Future of government jobs

Technology advances, changing demographics, and the growing influence of consumers and talent markets are reshaping the future of work, creating opportunities as well as threats. What does it all mean for public sector jobs?

Navigating a shifting talent landscape

Technology and new talent models are transforming the way the world works. Here’s how government leaders can navigate the transformation of work in the public sector.

“PEOPLE are our greatest asset.” This is a truism in today’s economy. But it wasn’t always the case.

One hundred years ago, employees were largely viewed as interchangeable cogs in a machine. One assembly line worker was about as productive as the next. The difference between an outstanding toll collector and a mediocre one wasn’t terribly consequential. But in the digital age, creative and collaborative talents are integral to delivering value. An employee motivated to learn and grow can be much more valuable than a less interested coworker.

Many future-focused organizations today truly recognize the value of their people and devote considerable resources to creating an environment that unleashes their unique talents. These organizations aim to understand their employees and enhance their skills so they can be successful, both as individuals and as part of a team. They are reimagining the workforce to include people and machines, enterprise employees, and ecosystem talent, expanding the view of where and how work gets done.

Many of the most successful private sector firms are part of this trend, moving toward enlightened talent management. In the past, talent management was primarily about the logistics of personnel administration—tracking hours, pay, benefits, and the like. But the modern paradigm sees worker engagement as a critical strategic differentiator. From pay to leave policies, training to remote work, to the increasingly sophisticated efforts to measure individual and team engagement, many companies are reimagining the employee-employer connection, and are creating a more productive and rewarding relationship.

Then there is the public sector.

Perhaps nowhere is the gap between the public sector and the private sector greater than in workforce management. While much of the private sector has transformed over the past two decades, the public sector, for the most part, has not. Most public sector organizations are still locked into decades-old workforce policies, such as rigid job classifications, lockstep pay, and reliance on seniority as a substitute for capability.

The reality is, government agencies are increasingly called upon to address society’s most complex challenges using workforce approaches rooted in the distant past. This not only makes it harder to recruit talented people but also makes it more difficult for public sector managers to provide their employees with great work experiences.

Public sector leaders know better than anyone that major changes are needed.

The good news: Change is possible—and beginning to happen.

A brief history of government workforce systems

We need to remember that the outdated personnel systems now causing such frustration were once positive innovations. Civil service in the United States was introduced after President Garfield was assassinated by a campaign worker disappointed he hadn’t been offered a government job and represented a giant leap forward from the “spoils system” (to the victor go the spoils) that dominated prior. The job classifications of the early 20th century reflected the scientific management principles of the time. Bureaucratic structures were introduced to help professionalize government workforces.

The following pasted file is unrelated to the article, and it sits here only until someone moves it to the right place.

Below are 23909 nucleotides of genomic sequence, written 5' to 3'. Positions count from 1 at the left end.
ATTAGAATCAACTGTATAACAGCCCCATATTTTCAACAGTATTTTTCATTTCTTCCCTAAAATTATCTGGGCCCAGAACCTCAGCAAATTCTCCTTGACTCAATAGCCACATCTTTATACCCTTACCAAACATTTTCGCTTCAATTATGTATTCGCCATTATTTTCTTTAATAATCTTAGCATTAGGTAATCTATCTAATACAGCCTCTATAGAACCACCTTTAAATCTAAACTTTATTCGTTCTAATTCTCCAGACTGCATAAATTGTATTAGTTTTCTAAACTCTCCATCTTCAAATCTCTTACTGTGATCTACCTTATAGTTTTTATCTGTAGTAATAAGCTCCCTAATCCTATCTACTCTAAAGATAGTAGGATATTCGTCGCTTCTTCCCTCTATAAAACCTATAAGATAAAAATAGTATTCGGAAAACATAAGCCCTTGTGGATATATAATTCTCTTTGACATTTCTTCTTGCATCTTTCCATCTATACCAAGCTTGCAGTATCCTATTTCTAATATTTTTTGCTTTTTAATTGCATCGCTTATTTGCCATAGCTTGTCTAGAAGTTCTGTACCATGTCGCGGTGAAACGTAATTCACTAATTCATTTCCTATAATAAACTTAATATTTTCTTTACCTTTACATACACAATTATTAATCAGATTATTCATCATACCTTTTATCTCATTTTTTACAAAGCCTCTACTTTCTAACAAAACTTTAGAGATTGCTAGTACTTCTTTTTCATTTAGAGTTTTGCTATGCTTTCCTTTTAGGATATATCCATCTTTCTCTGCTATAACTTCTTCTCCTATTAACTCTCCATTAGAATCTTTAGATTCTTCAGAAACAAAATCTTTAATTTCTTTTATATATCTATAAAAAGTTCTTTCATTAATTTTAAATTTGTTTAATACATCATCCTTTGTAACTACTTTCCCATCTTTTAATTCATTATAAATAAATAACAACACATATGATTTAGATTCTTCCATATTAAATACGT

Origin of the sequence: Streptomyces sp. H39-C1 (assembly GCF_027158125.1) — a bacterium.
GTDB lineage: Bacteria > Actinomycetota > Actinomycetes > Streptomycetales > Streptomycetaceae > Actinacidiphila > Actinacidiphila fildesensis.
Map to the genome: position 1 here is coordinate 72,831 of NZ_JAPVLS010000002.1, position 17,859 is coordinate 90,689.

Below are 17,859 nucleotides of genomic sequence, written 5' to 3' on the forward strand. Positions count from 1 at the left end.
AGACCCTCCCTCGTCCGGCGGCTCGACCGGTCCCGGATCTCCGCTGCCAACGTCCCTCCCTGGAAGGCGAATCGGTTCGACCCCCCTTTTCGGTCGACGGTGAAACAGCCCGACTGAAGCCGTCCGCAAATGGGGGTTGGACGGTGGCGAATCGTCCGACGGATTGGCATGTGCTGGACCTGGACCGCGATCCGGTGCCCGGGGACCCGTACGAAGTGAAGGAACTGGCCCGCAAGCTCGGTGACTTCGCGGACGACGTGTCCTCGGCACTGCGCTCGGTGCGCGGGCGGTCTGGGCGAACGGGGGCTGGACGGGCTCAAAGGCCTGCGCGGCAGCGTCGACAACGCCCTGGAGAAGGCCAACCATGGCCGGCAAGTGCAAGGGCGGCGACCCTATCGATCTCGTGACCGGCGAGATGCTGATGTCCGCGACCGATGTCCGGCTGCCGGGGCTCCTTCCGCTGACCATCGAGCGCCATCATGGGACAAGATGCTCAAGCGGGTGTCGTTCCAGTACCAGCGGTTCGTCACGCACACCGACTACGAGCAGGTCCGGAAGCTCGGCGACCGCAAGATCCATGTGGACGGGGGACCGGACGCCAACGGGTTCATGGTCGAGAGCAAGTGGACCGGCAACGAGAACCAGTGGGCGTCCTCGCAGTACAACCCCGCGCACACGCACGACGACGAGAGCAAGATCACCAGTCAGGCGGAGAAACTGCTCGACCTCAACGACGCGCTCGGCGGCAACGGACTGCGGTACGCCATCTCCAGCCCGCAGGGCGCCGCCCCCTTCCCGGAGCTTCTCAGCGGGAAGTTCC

Once highly effective, these systems have increasingly become problematic in our current technology-driven world. With their vertical information flows and strict division of labor, most governments are organized more like mid-20th-century corporations than today’s more nimble, digitally driven organizations. The rigid, hierarchical structures of the past aren’t well-suited for the tech-based, information-driven, and rapidly shifting modern economy.

If history is any guide, government will follow the private sector into the new world of work that is transforming organizations around the world. As we humans start working in tandem with machine intelligence, government agencies have the opportunity to do more, do better, and do things differently.

The future of government work is unfolding along three dimensions:

  • Work. Developments such as advanced automation and cognitive technology will change the way public sector work gets done. These emerging technologies will help employees create more value for constituents and enhance their professional satisfaction.
  • Workforce. Enabled by technology, government will increasingly make use of more varied work arrangements, accessing more diverse pools of skills and capabilities, both inside and outside the organization.
  • Workplace. Technology, and new models for employing talent, will redefine the workplace and its organizational supports. These changes will impact physical workspaces (including remote work) along with policies that promote employee well-being and productivity.


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